Use Google’s Disavow Links Tool To Avoid Panda & Penguin Smack Downs
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A lot has been happening on the Google front over the last couple of months – especially when it comes to backlinks. With the Panda and Penguin updates now in full swing, it has become more important than ever that your backlinks come from sources that are above board and unimpeachable.
In short that means no paid links, no links from link farms, no ‘spam’ links, and no links from websites with low quality content. Unfortunately, many websites out there do have links from dubious sources – maybe because of some SEO service that they hired that decided a link spam was the best way to get fast results, or maybe because of sabotage by their competitors.
Whatever the case, if you’ve received a message through Google’s Webmaster Tools regarding ‘unnatural links’ pointing to your website or even if you just want to be safe – this new disavow links tool is absolutely essential.
What Does It Do?
Long story short, the Google Disavow Links Tool allows you to tell Google that you are not responsible for those dubious links and provide them with a list of the links that you’d like to be ignored completely.
Just to clarify, by ‘ignored completely’ this means that you won’t get any value from the links but they won’t be counted against you either and so you’ll avoid a Panda or Penguin smack down.
As useful as the new tool is, it is not meant to be the first port of call when you discover that there are some dodgy links pointing to your website. Instead, Google would like you to try to remove any backlinks that you do not like manually – before using the disavow tool as a final resort.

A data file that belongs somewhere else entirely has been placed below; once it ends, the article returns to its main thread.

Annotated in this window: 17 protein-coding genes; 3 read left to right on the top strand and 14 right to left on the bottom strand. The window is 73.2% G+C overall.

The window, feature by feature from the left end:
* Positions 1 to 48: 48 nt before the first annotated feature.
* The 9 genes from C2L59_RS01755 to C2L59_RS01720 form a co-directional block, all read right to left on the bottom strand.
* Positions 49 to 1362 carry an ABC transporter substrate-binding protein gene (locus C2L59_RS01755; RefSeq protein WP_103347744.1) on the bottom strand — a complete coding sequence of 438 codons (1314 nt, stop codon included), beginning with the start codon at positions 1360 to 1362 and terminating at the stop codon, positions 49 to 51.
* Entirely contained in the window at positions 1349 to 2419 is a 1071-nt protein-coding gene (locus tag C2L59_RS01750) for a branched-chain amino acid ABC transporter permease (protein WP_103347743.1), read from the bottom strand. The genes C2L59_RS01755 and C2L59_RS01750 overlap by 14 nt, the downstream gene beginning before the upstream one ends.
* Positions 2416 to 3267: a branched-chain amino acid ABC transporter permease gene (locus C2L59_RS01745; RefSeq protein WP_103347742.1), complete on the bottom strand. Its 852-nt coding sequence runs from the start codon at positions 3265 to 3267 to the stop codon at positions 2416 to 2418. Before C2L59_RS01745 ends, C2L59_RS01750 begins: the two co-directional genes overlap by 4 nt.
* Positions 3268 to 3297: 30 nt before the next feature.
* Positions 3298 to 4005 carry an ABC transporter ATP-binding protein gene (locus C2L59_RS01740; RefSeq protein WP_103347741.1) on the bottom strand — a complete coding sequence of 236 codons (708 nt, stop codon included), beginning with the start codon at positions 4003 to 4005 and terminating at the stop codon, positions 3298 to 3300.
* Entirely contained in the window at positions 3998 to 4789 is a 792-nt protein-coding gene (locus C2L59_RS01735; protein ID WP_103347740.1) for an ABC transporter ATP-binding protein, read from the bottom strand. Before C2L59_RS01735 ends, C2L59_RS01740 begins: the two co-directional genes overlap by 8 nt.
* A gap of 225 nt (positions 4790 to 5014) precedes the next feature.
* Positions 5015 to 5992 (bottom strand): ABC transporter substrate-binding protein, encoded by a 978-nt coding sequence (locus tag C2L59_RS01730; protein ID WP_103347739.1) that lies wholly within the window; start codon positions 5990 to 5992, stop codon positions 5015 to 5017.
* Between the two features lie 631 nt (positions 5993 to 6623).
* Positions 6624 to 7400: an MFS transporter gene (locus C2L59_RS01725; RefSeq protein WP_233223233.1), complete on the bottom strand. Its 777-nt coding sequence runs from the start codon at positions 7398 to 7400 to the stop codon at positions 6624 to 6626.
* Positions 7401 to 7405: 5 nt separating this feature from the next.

How To Use This Tool?
To disavow links properly while keeping in mind that it should be the last possible option – here’s the best way to use it:
- Find the ‘Links to Your Site’ section in Google Webmaster Tools (it should be under the ‘Traffic’ menu).
- Once there, download a list of the pages linking to your site by heading over to ‘Who Links the Most’ and then ‘More’.
- Go over the links and scrutinize them for any websites that may be suspect.
- Attempt to contact those websites and have them take down the backlinks in question.
- List down all the websites that do not take down your links after a reasonable amount of time has passed (a couple of weeks should be enough).
- Upload the list via the Google Disavow Links Tool.
The format is straightforward. You just need to upload a plain text file with one URL per line. This is an example taken from Official Google Webmasters Central Blog:
# Contacted owner of spamdomain1.com on 7/1/2012 to
# ask for link removal but got no response
# Owner of spamdomain2.com removed most links, but missed these
Once that is done, you should be protected from any backlash due to the potentially dodgy links that you uncovered.
Chances are you may have noticed that the hardest part of this entire process is actually investigating and analyzing your backlinks to discover which ones are dubious. It may take time to do so, especially for websites that have hundreds or even thousands of backlinks, but in the long run it is definitely preferable to being on the wrong end of Panda or Penguin.
This article is written by Akshay Jain. He represents All Covered, making business processes simple and affordable. You would like to read Paid Links Aren’t Entirely Dead – Yet! written by Akshay on HBB.
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